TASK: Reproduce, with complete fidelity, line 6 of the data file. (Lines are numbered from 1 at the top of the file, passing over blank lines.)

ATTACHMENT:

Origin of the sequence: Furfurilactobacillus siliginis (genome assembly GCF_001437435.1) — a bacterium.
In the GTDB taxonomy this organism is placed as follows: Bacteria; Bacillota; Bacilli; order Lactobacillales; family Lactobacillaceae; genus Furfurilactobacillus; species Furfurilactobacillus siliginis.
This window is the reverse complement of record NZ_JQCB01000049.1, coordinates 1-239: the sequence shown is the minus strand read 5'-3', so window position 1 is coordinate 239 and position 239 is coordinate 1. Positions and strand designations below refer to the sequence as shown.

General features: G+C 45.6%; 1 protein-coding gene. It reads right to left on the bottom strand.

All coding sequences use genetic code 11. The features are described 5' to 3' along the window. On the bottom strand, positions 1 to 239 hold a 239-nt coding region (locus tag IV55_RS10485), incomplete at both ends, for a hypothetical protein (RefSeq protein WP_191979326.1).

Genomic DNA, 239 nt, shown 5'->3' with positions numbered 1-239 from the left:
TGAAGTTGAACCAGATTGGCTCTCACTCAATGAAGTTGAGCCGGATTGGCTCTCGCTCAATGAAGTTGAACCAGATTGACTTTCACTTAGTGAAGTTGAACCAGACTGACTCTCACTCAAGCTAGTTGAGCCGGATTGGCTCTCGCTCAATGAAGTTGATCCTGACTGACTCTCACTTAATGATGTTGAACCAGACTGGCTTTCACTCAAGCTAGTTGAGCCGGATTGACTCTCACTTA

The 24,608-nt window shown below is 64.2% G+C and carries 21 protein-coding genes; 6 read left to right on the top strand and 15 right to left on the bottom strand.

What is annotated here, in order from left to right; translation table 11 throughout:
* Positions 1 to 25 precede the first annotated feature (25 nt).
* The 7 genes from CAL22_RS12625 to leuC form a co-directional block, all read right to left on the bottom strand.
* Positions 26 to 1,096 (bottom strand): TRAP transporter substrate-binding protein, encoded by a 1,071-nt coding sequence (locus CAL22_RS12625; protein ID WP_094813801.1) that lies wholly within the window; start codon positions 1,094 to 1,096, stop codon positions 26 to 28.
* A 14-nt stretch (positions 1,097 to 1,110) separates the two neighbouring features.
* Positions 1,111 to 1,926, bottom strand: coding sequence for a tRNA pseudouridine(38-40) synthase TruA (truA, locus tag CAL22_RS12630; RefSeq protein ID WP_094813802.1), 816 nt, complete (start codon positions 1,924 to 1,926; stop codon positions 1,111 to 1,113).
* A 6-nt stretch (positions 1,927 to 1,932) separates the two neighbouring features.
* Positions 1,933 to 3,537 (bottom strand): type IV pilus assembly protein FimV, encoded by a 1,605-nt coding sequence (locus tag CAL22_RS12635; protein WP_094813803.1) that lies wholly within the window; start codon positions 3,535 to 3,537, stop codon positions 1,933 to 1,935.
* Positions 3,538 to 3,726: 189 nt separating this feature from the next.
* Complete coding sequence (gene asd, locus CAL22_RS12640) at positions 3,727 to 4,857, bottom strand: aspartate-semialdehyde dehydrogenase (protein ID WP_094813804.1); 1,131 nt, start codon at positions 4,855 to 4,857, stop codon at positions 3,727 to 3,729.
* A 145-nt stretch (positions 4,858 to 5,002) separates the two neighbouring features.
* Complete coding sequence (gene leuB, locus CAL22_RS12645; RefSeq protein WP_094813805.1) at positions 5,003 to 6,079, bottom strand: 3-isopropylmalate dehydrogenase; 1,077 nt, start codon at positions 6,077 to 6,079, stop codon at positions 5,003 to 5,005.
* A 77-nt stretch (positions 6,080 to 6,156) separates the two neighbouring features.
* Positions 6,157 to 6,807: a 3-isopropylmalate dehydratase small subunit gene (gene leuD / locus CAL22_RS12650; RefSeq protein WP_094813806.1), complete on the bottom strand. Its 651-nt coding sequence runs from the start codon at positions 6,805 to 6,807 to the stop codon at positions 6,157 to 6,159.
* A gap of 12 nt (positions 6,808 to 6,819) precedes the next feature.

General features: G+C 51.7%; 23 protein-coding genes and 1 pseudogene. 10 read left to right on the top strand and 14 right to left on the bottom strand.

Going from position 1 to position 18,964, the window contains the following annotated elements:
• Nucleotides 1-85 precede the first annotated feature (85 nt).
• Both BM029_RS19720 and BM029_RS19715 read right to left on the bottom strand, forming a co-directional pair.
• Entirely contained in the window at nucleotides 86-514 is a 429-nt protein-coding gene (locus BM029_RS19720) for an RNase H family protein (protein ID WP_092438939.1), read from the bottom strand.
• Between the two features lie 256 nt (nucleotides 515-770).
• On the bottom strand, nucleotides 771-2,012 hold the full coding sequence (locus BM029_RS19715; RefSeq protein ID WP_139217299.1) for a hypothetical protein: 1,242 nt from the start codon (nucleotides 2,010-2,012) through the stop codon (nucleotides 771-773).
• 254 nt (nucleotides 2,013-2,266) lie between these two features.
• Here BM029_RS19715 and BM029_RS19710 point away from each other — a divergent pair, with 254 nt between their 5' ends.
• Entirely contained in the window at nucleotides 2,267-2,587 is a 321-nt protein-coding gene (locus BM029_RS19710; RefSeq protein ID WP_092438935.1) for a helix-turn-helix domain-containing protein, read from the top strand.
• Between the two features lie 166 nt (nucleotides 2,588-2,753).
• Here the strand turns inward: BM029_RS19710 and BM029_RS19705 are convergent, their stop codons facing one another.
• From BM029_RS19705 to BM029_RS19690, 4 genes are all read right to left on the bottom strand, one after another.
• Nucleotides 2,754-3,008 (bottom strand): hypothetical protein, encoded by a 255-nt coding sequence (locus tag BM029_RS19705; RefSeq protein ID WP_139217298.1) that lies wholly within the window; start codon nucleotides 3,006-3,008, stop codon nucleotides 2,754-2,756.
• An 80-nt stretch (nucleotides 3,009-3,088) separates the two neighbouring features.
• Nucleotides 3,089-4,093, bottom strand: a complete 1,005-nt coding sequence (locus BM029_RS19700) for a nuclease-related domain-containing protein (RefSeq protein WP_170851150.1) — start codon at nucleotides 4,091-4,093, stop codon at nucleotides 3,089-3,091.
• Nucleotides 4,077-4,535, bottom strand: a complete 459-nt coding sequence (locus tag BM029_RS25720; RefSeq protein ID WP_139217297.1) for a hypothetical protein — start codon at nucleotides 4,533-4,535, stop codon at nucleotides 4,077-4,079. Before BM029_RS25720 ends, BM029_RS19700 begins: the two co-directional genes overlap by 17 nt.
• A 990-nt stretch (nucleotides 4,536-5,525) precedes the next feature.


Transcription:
Genomic DNA, 239 nt, shown 5'->3' with positions numbered 1-239 from the left: